The authentic garden
The opening of the Astor Court in 1981 marked the beginning of a new phase in the global dissemination of Chinese garden culture that has shown no signs of abating. After close consultation with the eminent Chinese garden historian Chen Congzhou (1918-2000) in the late 1970s, the design team had proposed that the ‘Late Spring Abode’ (Dianchun yi) in the western section of the ‘Garden of the Master of Nets’ (Wangshi yuan) in Suzhou be recreated at the New York site. A long-defunct imperial ceramic kiln was reopened, a special team of loggers dispatched to the province of Sichuan to source appropriate timber, and a full-scale prototype constructed in Suzhou. The garden was then meticulously assembled in New York early in 1980 by a team of Chinese experts, after a ritual exchange of hardhats with their American counterparts, before being officially opened to the public in June 1981.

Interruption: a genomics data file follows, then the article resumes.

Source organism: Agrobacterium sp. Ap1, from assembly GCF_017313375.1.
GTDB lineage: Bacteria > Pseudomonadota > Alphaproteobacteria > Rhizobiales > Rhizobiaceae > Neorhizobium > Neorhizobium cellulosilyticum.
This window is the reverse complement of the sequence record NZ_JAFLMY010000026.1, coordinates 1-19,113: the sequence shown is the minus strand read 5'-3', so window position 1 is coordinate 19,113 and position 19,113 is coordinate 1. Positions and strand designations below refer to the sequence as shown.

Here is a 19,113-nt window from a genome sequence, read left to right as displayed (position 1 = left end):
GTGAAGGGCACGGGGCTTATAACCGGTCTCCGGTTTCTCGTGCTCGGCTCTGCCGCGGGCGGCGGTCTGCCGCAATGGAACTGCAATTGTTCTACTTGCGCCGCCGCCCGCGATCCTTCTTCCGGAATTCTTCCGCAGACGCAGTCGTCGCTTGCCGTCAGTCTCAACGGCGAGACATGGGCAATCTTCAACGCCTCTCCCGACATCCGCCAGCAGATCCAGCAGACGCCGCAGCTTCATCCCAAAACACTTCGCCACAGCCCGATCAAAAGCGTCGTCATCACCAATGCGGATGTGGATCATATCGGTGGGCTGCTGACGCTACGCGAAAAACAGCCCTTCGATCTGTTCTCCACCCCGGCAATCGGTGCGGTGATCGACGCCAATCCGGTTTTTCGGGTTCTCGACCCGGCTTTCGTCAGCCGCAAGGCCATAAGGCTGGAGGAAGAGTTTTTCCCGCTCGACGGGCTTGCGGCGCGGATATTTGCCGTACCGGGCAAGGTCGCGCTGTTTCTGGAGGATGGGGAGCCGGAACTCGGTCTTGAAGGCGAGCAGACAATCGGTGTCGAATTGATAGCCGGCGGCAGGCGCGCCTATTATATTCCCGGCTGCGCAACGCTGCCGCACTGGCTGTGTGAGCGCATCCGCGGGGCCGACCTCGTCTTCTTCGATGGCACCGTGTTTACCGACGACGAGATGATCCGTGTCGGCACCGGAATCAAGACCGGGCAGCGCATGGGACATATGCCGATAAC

As if anticipating the “locus of infinite and unbridled creativity” that Bolton wants us to see at the Met, Chen Congzhou claimed that the opening of the Astor Court “served to promote the ever deepening trend towards the intermingling of the garden cultures of China and the rest of the world."15 Chen Congzhou. 2001. Zhongguo yuanlin jianshang cidian, Shanghai, p.37. In fact, although the number of Chinese gardens constructed in Western cities has grown exponentially and continues to rise, an ever-increasing emphasis on cultural authenticity has come to dominate their construction and display. From Vancouver to Dunedin, Chinese gardens are now routinely constructed by Chinese labourers using ‘authentic’ techniques and materials, and their proud claims suggest a sense of rivalry in this regard. The construction of the Astor Court had been characterised by “rigorous adherence to traditional techniques” according to its accompanying press release.16 Metropolitan Museum of Art press release (April 1981). The ‘Dr. Sun Yat-Sen Classical Chinese Garden’ in Vancouver is “an authentic representation of an age-old garden tradition” and “the first of its kind outside of China.” The ‘Lan Su Chinese Garden’ in Portland was “built by Chinese artisans from Suzhou and is the most authentic Chinese garden outside of China."17 vancouverchinesegarden.com/mission-history/ ; lansugarden.org/about-the-garden/ (both accessed 18/9/2015).